© 2014 Battle et al. Introduction: Survivors of sepsis report persistent problems that can last years after hospital discharge. The main aim of this study was to investigate long-term health-related quality of life in survivors of SIRS and sepsis compared with Welsh normative data, controlling for age, length of stay and pre-existing conditions. The second aim was to investigate any differences in long-term health-related quality of life specifically with the patients categorised into three groups; SIRS, uncomplicated sepsis and severe sepsis/septic shock. Methods: A prospective study design was used in order to investigate all sepsis patients either presenting to the Emergency Department or admitted to the Intensive Care Unit of a regional trauma centre. Baseline demographics, clinical characteristics and outcomes were collected and surviving patients were sent a SF-12v2 survey at between six months to two years post-hospital discharge. Results: Quality of life was significantly reduced in all patients when compared to local normative data (all p<0.0001). Reductions in the physical components of health-related quality of life were more pronounced in severe sepsis/septic shock patients when compared to uncomplicated sepsis and SIRS patients, when controlling for age, pre-existing conditions, hospital and ICU length of stay. Conclusions: This is the first observational study to specifically focus on the different groups of SIRS and sepsis patients to assess long-term quality of life. Local population norms were used for comparison, rather than UK-wide norms that fail to reflect the intricacies of a country's population.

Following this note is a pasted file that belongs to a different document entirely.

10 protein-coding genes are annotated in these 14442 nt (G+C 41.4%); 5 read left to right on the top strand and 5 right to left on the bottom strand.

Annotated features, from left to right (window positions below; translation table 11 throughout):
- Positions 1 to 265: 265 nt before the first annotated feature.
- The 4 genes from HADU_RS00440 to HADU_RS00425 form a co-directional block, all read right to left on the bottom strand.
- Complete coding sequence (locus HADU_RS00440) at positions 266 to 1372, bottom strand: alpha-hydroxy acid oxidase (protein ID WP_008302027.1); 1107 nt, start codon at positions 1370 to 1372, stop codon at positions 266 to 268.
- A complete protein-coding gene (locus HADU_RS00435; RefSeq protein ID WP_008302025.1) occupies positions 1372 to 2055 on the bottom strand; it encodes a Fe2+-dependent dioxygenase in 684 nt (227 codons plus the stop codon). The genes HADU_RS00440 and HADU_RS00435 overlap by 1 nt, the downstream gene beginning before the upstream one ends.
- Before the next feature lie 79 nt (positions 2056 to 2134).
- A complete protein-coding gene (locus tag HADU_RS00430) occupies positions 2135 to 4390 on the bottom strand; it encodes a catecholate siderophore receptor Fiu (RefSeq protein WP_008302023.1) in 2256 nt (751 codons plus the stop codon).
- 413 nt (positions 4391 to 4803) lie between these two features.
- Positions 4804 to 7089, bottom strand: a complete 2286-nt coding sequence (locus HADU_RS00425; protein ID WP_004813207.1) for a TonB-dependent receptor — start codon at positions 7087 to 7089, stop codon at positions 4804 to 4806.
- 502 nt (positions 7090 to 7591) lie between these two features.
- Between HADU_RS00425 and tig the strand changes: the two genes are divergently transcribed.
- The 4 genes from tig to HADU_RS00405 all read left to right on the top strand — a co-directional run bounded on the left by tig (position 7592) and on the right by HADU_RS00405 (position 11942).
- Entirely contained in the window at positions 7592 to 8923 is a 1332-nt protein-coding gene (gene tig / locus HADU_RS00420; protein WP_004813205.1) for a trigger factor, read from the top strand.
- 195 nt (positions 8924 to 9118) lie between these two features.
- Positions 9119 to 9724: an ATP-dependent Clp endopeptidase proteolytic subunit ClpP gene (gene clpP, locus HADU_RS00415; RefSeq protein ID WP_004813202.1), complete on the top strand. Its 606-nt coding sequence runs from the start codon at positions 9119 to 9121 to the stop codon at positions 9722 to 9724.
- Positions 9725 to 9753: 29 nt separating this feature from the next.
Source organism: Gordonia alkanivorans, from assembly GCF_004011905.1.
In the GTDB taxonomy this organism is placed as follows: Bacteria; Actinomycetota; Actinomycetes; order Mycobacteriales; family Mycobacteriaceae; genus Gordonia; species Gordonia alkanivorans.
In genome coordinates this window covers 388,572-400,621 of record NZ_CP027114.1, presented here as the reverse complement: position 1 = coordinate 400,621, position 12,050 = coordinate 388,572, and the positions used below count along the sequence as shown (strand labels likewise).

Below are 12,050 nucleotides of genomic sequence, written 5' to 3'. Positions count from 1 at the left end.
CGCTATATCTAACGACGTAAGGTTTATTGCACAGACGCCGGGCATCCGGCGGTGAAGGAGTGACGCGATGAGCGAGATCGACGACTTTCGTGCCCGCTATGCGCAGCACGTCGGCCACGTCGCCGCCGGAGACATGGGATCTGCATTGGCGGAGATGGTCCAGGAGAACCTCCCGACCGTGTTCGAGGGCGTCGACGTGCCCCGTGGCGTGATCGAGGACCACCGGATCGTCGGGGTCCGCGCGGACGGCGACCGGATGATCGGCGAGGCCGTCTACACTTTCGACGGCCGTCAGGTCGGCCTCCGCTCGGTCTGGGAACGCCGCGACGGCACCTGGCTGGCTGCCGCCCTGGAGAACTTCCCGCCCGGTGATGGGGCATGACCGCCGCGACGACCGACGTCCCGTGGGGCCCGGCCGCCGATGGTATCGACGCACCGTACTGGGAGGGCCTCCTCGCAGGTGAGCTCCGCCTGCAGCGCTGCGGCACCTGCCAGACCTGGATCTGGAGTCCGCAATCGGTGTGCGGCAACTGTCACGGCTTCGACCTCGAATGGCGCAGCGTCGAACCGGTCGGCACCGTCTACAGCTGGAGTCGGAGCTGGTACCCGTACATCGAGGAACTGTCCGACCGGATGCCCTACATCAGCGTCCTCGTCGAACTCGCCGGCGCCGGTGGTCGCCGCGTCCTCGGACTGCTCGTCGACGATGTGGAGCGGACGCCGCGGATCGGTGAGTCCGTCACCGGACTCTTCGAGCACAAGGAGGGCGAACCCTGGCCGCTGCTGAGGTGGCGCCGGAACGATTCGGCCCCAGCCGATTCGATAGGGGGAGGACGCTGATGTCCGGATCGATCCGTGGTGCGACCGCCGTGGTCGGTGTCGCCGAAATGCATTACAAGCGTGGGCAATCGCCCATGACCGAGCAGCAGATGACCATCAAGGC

Battle, C. E., Davies, G., & Evans, P. A. (2014). Long term health-related quality of life in survivors of sepsis in South West Wales: An epidemiological study. PLoS ONE, 9(12). https://doi.org/10.1371/journal.pone.0116304